Canada is advising anyone planning to travel to Hong Kong to exercise a high degree of caution, citing demonstrations and potential violence in the semi-autonomous Chinese territory.
Increasing violent incidents stemming from mass demonstrations in Hong Kong have already prompted Australia and the United States to make similar recommendations this week.
“Clashes between security forces and demonstrators have taken place,” reads Canada’s travel advisory, updated Thursday afternoon. “Police have often reacted more swiftly and severely to unauthorized protests. There have also been random attacks on demonstrators by their opponents.”
The statement also says demonstrations could take place with little or no notice and they can quickly spread to surrounding areas, including those frequented by tourists.
The protests were sparked two months ago by proposed extradition legislation that could have seen suspects sent to mainland China, where critics say they could face torture and unfair trials.
But the demonstrations have since morphed into calls for broader democratic reforms in the former British colony, along with the resignation of Chief Executive Carrie Lam and investigations into alleged police abuse of force.
Hong Kong police say 589 people have been arrested in the protests since June 9, ranging in age from 13 to 76. They face charges including rioting, which allows for prison terms of up to 10 years.
Senior security officials in the region told Reuters on Thursday the police commander who oversaw pro-democracy demonstrations that roiled Hong Kong in 2014 has been recalled from retirement to help deal with the protests. Former deputy police commissioner Alan Lau Yip-shing planned to meet top-level ground commanders on Friday.
On Wednesday, the head of Beijing’s cabinet office responsible for the territory said Hong Kong was facing its “most severe situation” since its handover from British rule in 1997 and the central government was considering further measures.
A U.S. State Department spokesperson on Thursday called China a “thuggish regime” for disclosing the photographs and personal details of a U.S. diplomat who met with student leaders of Hong Kong’s pro-democracy movement.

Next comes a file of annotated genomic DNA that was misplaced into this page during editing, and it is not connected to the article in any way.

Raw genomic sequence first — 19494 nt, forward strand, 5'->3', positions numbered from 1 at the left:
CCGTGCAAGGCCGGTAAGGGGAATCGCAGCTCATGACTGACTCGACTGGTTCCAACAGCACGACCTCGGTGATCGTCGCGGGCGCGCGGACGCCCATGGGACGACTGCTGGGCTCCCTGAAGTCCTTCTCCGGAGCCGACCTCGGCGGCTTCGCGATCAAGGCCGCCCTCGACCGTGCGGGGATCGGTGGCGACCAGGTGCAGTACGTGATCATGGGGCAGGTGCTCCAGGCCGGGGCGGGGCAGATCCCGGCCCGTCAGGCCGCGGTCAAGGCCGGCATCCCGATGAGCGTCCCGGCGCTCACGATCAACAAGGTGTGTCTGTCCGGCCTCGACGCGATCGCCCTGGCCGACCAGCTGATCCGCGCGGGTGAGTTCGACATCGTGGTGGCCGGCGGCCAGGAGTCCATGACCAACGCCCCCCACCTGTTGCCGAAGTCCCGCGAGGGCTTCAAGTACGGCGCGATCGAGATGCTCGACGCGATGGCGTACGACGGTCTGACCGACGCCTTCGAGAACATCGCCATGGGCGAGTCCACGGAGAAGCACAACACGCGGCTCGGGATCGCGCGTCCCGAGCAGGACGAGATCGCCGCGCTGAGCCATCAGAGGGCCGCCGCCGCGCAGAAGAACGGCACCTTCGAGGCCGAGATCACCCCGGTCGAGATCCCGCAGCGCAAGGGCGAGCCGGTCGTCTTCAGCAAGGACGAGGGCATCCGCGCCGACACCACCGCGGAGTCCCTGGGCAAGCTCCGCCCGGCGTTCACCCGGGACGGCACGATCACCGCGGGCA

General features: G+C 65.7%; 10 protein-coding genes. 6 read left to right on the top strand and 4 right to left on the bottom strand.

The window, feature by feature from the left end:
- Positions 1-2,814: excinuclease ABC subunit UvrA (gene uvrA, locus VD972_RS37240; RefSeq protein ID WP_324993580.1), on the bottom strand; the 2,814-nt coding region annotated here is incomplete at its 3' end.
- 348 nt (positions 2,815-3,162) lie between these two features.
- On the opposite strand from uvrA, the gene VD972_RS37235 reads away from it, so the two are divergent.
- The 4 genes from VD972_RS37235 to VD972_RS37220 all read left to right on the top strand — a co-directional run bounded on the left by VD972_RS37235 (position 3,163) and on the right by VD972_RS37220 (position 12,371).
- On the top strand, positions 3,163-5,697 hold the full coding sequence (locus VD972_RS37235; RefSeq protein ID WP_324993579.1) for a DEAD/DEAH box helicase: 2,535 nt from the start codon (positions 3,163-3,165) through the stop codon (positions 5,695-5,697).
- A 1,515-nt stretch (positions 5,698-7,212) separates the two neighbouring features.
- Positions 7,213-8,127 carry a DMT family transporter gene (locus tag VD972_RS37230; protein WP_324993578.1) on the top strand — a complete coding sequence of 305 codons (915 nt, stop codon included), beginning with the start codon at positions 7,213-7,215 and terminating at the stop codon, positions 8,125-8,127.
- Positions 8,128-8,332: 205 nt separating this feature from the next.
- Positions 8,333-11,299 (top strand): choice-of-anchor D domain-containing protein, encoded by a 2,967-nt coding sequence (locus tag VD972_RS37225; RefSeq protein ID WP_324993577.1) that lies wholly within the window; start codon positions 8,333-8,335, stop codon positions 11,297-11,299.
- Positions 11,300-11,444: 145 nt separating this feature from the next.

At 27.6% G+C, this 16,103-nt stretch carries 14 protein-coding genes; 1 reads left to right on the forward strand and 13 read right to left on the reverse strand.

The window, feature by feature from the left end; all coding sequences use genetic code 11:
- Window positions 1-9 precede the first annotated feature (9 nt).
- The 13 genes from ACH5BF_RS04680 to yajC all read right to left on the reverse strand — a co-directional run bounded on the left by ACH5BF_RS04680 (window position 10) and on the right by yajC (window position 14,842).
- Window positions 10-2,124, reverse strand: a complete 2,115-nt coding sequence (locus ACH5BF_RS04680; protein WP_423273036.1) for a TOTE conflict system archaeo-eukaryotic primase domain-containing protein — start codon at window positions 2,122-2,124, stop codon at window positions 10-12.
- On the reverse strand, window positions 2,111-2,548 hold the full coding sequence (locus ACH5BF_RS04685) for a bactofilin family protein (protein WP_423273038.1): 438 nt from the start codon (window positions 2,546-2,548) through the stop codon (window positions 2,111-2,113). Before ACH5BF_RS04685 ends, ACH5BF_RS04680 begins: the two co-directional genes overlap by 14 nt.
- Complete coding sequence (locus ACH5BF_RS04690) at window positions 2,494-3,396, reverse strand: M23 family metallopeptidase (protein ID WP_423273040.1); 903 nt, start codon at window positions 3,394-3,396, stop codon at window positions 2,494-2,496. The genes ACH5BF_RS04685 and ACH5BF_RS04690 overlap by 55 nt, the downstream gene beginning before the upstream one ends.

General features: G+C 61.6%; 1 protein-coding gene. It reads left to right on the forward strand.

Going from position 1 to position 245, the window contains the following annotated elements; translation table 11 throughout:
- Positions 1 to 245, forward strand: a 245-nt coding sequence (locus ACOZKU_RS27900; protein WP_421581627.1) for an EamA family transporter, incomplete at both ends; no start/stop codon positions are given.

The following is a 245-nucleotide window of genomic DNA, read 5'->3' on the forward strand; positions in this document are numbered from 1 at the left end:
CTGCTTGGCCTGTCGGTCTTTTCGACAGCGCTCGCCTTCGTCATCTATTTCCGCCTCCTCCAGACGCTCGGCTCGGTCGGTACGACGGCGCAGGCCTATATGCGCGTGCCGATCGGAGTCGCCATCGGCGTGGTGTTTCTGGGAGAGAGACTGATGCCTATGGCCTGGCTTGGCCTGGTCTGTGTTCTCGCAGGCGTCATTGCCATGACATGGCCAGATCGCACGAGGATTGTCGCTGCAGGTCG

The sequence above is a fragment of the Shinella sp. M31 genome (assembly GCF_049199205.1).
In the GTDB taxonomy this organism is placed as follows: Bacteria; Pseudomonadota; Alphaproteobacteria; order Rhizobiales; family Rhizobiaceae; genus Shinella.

Even before the federal government issued its caution, some Canadians who’ve been planning to travel to Hong Kong have had a second thoughts because of the worsening situation in the territory.
“The street scenes in Hong Kong were terrible. There were confrontations everywhere,” said Bill Chu, who has abandoned the idea of travelling to Hong Kong to visit his family after seeing media coverage of the protests.
He said he decided not to travel after watching news about a general strike in the city that caused traffic disruption and airport chaos, and after seeing a map that showed protests happening in several districts across the special administrative region.
“At this point, I would not advise people to go to Hong Kong,” he said. “The rule of law seems to be absent and the police are not reliable any more.”
Markham, Ont., resident Mimi Lee had been organizing a group of Hong Kong Canadians to push Ottawa to issue a travel advisory. She said the federal government’s response Thursday was too slow.
Ms. Lee, who has family in Hong Kong, said travellers to the territory can’t rely on police to keep them safe. Hong Kong police have been accused of negligence after a mob targeted demonstrators that injured more than 40 people last month, and been criticized for firing tear gas and rubber bullets at protesters.
“How are you going to be able to find help if anything happens if you cannot trust the police? Isn’t it a big issue there?” said Ms. Lee, who has organized several campaigns to support demonstrations in Hong Kong.
The territory’s crucial travel industry has suffered as tourists put off their visits, with Ireland, Britain and Japan having also issued similar travel advisories to their citizens.
The central government in Beijing so far has not overtly intervened in the situation. However, in editorials and public remarks, it has condemned demonstrators and protest organizers as criminals, clowns and “violent radicals” and alleged that they have been inflamed by politicians from the U.S., Taiwan and elsewhere.
Hong Kong was returned to China under the framework of “one country, two systems,” which promised the city political, civil and economic freedoms not allowed under Communist Party rule on the mainland. However, many Hong Kong residents feel Beijing has been increasingly encroaching on their freedoms.
Pro-democracy protesters said Thursday they plan to hold a demonstration at Hong Kong’s international airport over the weekend, along with marches elsewhere in the territory.
With reports from Associated Press and Reuters
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